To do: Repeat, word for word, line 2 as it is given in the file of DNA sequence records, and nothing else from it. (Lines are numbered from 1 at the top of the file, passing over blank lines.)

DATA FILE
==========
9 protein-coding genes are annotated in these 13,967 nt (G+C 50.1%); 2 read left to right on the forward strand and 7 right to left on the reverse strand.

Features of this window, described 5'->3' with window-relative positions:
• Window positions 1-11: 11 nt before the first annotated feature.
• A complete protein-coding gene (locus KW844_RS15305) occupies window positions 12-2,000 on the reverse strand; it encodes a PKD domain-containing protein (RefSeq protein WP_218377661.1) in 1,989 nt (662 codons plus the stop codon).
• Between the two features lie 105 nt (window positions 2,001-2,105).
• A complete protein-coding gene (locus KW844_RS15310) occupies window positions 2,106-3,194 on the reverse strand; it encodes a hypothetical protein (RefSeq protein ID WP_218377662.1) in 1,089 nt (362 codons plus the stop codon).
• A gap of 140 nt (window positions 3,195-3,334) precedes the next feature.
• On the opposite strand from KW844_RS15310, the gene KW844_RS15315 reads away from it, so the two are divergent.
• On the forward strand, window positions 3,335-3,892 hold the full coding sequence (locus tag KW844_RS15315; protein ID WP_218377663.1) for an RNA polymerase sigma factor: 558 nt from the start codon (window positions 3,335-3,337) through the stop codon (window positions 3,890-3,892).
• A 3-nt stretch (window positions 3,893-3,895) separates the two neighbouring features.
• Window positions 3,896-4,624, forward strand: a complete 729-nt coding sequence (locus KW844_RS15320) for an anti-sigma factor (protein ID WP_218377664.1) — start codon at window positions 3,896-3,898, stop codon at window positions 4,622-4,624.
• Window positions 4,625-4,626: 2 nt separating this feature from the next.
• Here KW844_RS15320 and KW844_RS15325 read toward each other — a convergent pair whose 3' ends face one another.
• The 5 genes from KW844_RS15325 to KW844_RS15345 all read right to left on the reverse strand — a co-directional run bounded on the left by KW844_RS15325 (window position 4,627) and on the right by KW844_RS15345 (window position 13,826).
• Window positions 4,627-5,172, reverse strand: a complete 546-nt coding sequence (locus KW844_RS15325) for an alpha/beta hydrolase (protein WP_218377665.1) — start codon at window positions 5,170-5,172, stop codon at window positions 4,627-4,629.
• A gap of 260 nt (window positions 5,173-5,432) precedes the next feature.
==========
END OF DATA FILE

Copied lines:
Features of this window, described 5'->3' with window-relative positions: